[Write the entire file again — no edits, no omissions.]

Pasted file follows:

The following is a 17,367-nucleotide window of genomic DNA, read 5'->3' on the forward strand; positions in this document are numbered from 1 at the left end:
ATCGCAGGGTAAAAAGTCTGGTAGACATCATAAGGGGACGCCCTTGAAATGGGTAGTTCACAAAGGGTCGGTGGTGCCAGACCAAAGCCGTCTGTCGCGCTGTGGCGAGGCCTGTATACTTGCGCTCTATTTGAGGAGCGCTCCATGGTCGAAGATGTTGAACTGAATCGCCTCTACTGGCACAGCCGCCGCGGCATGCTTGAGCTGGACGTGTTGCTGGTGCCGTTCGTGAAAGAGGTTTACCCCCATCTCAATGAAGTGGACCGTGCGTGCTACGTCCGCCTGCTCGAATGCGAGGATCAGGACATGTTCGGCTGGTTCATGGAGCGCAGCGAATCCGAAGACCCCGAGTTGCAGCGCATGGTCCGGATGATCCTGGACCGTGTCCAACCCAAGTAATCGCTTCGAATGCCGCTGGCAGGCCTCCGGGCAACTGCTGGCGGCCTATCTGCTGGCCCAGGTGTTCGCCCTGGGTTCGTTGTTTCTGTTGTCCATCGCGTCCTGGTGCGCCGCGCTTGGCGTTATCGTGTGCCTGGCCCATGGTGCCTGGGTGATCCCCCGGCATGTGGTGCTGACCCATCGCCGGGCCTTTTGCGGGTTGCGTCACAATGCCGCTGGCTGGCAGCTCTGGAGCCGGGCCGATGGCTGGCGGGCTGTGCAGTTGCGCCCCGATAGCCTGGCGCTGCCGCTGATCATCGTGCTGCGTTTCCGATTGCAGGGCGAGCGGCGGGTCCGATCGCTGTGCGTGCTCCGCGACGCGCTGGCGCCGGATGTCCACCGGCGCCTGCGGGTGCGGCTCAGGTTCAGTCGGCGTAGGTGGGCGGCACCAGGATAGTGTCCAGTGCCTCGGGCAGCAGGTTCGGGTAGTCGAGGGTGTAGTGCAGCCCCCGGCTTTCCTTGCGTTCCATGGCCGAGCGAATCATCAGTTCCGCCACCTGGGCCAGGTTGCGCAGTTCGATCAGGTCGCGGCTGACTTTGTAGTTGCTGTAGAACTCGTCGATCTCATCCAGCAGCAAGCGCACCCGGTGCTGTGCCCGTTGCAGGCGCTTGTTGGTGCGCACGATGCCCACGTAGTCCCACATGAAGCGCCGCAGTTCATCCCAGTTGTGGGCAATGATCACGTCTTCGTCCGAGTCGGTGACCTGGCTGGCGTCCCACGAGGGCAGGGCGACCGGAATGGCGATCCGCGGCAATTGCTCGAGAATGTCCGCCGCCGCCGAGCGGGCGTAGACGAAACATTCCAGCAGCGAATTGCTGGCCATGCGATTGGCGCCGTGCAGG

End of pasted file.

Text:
The following is a 17,367-nucleotide window of genomic DNA, read 5'->3' on the forward strand; positions in this document are numbered from 1 at the left end:
ATCGCAGGGTAAAAAGTCTGGTAGACATCATAAGGGGACGCCCTTGAAATGGGTAGTTCACAAAGGGTCGGTGGTGCCAGACCAAAGCCGTCTGTCGCGCTGTGGCGAGGCCTGTATACTTGCGCTCTATTTGAGGAGCGCTCCATGGTCGAAGATGTTGAACTGAATCGCCTCTACTGGCACAGCCGCCGCGGCATGCTTGAGCTGGACGTGTTGCTGGTGCCGTTCGTGAAAGAGGTTTACCCCCATCTCAATGAAGTGGACCGTGCGTGCTACGTCCGCCTGCTCGAATGCGAGGATCAGGACATGTTCGGCTGGTTCATGGAGCGCAGCGAATCCGAAGACCCCGAGTTGCAGCGCATGGTCCGGATGATCCTGGACCGTGTCCAACCCAAGTAATCGCTTCGAATGCCGCTGGCAGGCCTCCGGGCAACTGCTGGCGGCCTATCTGCTGGCCCAGGTGTTCGCCCTGGGTTCGTTGTTTCTGTTGTCCATCGCGTCCTGGTGCGCCGCGCTTGGCGTTATCGTGTGCCTGGCCCATGGTGCCTGGGTGATCCCCCGGCATGTGGTGCTGACCCATCGCCGGGCCTTTTGCGGGTTGCGTCACAATGCCGCTGGCTGGCAGCTCTGGAGCCGGGCCGATGGCTGGCGGGCTGTGCAGTTGCGCCCCGATAGCCTGGCGCTGCCGCTGATCATCGTGCTGCGTTTCCGATTGCAGGGCGAGCGGCGGGTCCGATCGCTGTGCGTGCTCCGCGACGCGCTGGCGCCGGATGTCCACCGGCGCCTGCGGGTGCGGCTCAGGTTCAGTCGGCGTAGGTGGGCGGCACCAGGATAGTGTCCAGTGCCTCGGGCAGCAGGTTCGGGTAGTCGAGGGTGTAGTGCAGCCCCCGGCTTTCCTTGCGTTCCATGGCCGAGCGAATCATCAGTTCCGCCACCTGGGCCAGGTTGCGCAGTTCGATCAGGTCGCGGCTGACTTTGTAGTTGCTGTAGAACTCGTCGATCTCATCCAGCAGCAAGCGCACCCGGTGCTGTGCCCGTTGCAGGCGCTTGTTGGTGCGCACGATGCCCACGTAGTCCCACATGAAGCGCCGCAGTTCATCCCAGTTGTGGGCAATGATCACGTCTTCGTCCGAGTCGGTGACCTGGCTGGCGTCCCACGAGGGCAGGGCGACCGGAATGGCGATCCGCGGCAATTGCTCGAGAATGTCCGCCGCCGCCGAGCGGGCGTAGACGAAACATTCCAGCAGCGAATTGCTGGCCATGCGATTGGCGCCGTGCAGG